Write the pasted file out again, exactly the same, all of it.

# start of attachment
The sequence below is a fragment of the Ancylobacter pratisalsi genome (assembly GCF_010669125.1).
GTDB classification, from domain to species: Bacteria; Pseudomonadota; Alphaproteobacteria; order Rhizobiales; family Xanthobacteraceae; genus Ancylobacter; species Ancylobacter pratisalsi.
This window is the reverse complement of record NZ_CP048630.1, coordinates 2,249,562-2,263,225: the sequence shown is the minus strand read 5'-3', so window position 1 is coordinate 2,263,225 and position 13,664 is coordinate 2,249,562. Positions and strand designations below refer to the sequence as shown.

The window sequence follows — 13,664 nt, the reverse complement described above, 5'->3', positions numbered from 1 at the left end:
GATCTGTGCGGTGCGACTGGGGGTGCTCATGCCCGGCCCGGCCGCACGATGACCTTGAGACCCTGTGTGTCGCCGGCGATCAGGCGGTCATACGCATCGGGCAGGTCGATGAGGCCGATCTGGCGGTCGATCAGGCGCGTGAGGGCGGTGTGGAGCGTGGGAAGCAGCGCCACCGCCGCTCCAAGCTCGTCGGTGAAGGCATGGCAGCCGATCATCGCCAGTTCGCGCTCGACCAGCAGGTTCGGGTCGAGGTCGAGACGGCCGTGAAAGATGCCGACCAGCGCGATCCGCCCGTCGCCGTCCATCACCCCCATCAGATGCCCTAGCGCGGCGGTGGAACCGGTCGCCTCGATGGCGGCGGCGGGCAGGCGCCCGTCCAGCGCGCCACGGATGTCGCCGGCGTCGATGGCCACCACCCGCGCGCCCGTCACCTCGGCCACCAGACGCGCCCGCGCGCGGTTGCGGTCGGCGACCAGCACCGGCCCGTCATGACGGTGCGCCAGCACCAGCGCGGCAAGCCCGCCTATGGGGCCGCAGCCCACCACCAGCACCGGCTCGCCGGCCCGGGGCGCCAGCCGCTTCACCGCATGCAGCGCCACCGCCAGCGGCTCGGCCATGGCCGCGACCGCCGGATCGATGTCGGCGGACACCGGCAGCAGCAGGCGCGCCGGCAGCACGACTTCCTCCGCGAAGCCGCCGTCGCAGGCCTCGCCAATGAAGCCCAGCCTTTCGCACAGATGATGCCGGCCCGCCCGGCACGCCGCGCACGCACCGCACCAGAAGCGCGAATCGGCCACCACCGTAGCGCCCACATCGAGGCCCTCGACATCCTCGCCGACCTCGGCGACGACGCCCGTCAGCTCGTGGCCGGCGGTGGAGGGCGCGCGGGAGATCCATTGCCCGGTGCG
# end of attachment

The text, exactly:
The sequence below is a fragment of the Ancylobacter pratisalsi genome (assembly GCF_010669125.1).
GTDB classification, from domain to species: Bacteria; Pseudomonadota; Alphaproteobacteria; order Rhizobiales; family Xanthobacteraceae; genus Ancylobacter; species Ancylobacter pratisalsi.
This window is the reverse complement of record NZ_CP048630.1, coordinates 2,249,562-2,263,225: the sequence shown is the minus strand read 5'-3', so window position 1 is coordinate 2,263,225 and position 13,664 is coordinate 2,249,562. Positions and strand designations below refer to the sequence as shown.

The window sequence follows — 13,664 nt, the reverse complement described above, 5'->3', positions numbered from 1 at the left end:
GATCTGTGCGGTGCGACTGGGGGTGCTCATGCCCGGCCCGGCCGCACGATGACCTTGAGACCCTGTGTGTCGCCGGCGATCAGGCGGTCATACGCATCGGGCAGGTCGATGAGGCCGATCTGGCGGTCGATCAGGCGCGTGAGGGCGGTGTGGAGCGTGGGAAGCAGCGCCACCGCCGCTCCAAGCTCGTCGGTGAAGGCATGGCAGCCGATCATCGCCAGTTCGCGCTCGACCAGCAGGTTCGGGTCGAGGTCGAGACGGCCGTGAAAGATGCCGACCAGCGCGATCCGCCCGTCGCCGTCCATCACCCCCATCAGATGCCCTAGCGCGGCGGTGGAACCGGTCGCCTCGATGGCGGCGGCGGGCAGGCGCCCGTCCAGCGCGCCACGGATGTCGCCGGCGTCGATGGCCACCACCCGCGCGCCCGTCACCTCGGCCACCAGACGCGCCCGCGCGCGGTTGCGGTCGGCGACCAGCACCGGCCCGTCATGACGGTGCGCCAGCACCAGCGCGGCAAGCCCGCCTATGGGGCCGCAGCCCACCACCAGCACCGGCTCGCCGGCCCGGGGCGCCAGCCGCTTCACCGCATGCAGCGCCACCGCCAGCGGCTCGGCCATGGCCGCGACCGCCGGATCGATGTCGGCGGACACCGGCAGCAGCAGGCGCGCCGGCAGCACGACTTCCTCCGCGAAGCCGCCGTCGCAGGCCTCGCCAATGAAGCCCAGCCTTTCGCACAGATGATGCCGGCCCGCCCGGCACGCCGCGCACGCACCGCACCAGAAGCGCGAATCGGCCACCACCGTAGCGCCCACATCGAGGCCCTCGACATCCTCGCCGACCTCGGCGACGACGCCCGTCAGCTCGTGGCCGGCGGTGGAGGGCGCGCGGGAGATCCATTGCCCGGTGCG